DE PERE — The latest book by St. Norbert College President Tom Kunkel has received numerous positive media reviews, including from such national sources as the Wall Street Journal and the New York Times. In April, Random House released “Man in Profile: Joseph Mitchell of The New Yorker,” a biography by Kunkel that had been in the works for several years.
“Kunkel is one of the great authorities on the ethos of both the magazine (a world all its own, to be sure) and New York newspapers in their picaresque heyday. Better still, he’s a writer and craftsman worthy of his subject,” wrote Blake Bailey in a May “Sunday Book Review” for the New York Times.
The praise is rewarding, especially considering the effort required for the book. Kunkel met Mitchell in 1991 when conducting interviews for his 1995 book “Genius in Disguise,” a biography of Harold Ross, founding editor of The New Yorker. Mitchell, who liked the Ross book, died in 1996 at age 88. Five years after Mitchell’s death, Kunkel began making inquiries to his executor about a biography.
Joseph Mitchell, a North Carolina native, arrived in New York in 1929. He worked as a reporter for newspapers in the city until being hired as a writer by The New Yorker in 1938. He published his last piece for the magazine in 1964, but reported to work each day until his death. Mystery surrounded his last 30-plus years.
“My first go was definitely to try to answer the question, ‘What was he doing?’ Really the point of writing the book was to remind people why he was this titanic literary figure,” said Kunkel in an interview with The Compass. “Even if he would have dropped dead a week after he wrote his last piece — he was 56 when he published his last story — his body of work is still quite remarkable. … In 1991, Joe was 83. I talked to him several times and interviewed him a number of times in his office in New York, so I can attest that he was going to work.”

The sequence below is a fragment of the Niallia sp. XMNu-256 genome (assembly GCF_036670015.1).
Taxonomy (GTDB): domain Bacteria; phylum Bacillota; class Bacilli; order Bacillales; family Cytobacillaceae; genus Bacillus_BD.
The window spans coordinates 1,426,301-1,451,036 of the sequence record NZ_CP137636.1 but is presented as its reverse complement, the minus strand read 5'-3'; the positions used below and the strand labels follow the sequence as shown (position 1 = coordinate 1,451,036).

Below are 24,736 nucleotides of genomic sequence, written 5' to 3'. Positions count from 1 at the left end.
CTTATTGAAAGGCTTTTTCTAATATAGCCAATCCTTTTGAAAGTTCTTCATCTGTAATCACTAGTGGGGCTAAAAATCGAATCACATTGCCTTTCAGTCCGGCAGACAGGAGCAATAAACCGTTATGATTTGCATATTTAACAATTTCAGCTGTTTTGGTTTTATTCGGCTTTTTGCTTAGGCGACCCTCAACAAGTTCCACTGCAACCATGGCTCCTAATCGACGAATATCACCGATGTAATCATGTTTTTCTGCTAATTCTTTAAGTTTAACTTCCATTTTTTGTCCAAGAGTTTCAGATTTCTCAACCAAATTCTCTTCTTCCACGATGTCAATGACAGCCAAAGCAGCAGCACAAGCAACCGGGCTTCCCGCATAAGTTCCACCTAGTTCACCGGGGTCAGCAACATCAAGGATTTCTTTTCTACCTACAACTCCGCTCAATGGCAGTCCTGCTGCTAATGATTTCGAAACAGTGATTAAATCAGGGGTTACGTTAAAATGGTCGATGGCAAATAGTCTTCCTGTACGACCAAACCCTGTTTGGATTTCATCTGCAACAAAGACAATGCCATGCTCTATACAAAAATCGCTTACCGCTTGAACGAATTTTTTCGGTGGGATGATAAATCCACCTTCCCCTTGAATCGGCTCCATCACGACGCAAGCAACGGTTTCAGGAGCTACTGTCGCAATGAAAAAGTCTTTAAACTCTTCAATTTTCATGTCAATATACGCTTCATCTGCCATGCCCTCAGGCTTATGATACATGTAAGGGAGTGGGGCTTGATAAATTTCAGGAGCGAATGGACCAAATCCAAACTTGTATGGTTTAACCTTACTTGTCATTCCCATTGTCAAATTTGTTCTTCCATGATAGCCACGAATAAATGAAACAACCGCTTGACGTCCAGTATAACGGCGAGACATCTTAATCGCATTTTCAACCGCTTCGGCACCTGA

Kunkel was a new dean at the University of Maryland when he began the book project. In 2008, he became the seventh president of St. Norbert College. Even though he writes efficiently, limited time combined with a large amount of required research made completion of the book challenging. He used vacation time to work on the chapters. Kunkel hopes the positive attention the book has received brings people back or introduces them to Mitchell’s work.
The book is the sixth for Kunkel. His past works also include “Enormous Prayers, A Journey into the Priesthood,” which features portraits of 28 Catholic priests, published in 1998. His next project may tackle a religious leader.
“I am toying with the idea and have toyed with it for a long time, the idea for a very short, I wouldn’t even call it a book, more of a monograph, 25,000 to 30,000 words about the life of Norbert,” he explained. “St. Norbert is such an interesting individual. We have 900 years of history, but there’s not really a good English language portrait of him, nothing that is easy for a lay person to grasp. There are a number of really good historians in the Norbertine order.”
Kunkel added that the St. Norbert text would be useful for the college. Some of his inspiration for the work stems from his experiences on the Norbertine Heritage Tour. St. Norbert faculty and staff travel to Europe to visit Norbertine abbeys.
“When you consider five or six years of Norbert’s proselytizing, how charismatic must he have been, how persuasive. You can only imagine what kind of forceful personality he must have been to have that kind of impact,” said Kunkel. “Think about the most charismatic politician and multiply that three or four times. I think it would be really neat to try to go as deep as I can to capture his passion.”
In addition to his duties as president, Kunkel feels a responsibility to continue as an author and journalist.
“If I’m going to be directing people of whom we have an expectation of creative scholarly work in addition to their teaching, it might not be a bad idea if I did my own project,” he said. “I’ve written three books and edited three books, none of which were done to make money. I tend to pick subjects that are not J.K. Rowling material in terms of commercial success. I’m interested in writing books that most other people wouldn’t choose to write.”